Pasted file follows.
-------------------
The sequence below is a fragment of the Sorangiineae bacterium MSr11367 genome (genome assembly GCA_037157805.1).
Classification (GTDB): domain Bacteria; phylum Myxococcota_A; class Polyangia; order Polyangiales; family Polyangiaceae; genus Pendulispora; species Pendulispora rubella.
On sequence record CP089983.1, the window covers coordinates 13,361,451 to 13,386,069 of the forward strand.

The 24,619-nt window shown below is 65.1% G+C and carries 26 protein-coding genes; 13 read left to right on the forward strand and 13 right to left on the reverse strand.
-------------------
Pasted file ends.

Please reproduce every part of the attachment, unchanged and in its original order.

The sequence below is a fragment of the Sorangiineae bacterium MSr11367 genome (genome assembly GCA_037157805.1).
Classification (GTDB): domain Bacteria; phylum Myxococcota_A; class Polyangia; order Polyangiales; family Polyangiaceae; genus Pendulispora; species Pendulispora rubella.
On sequence record CP089983.1, the window covers coordinates 13,361,451 to 13,386,069 of the forward strand.

The 24,619-nt window shown below is 65.1% G+C and carries 26 protein-coding genes; 13 read left to right on the forward strand and 13 right to left on the reverse strand.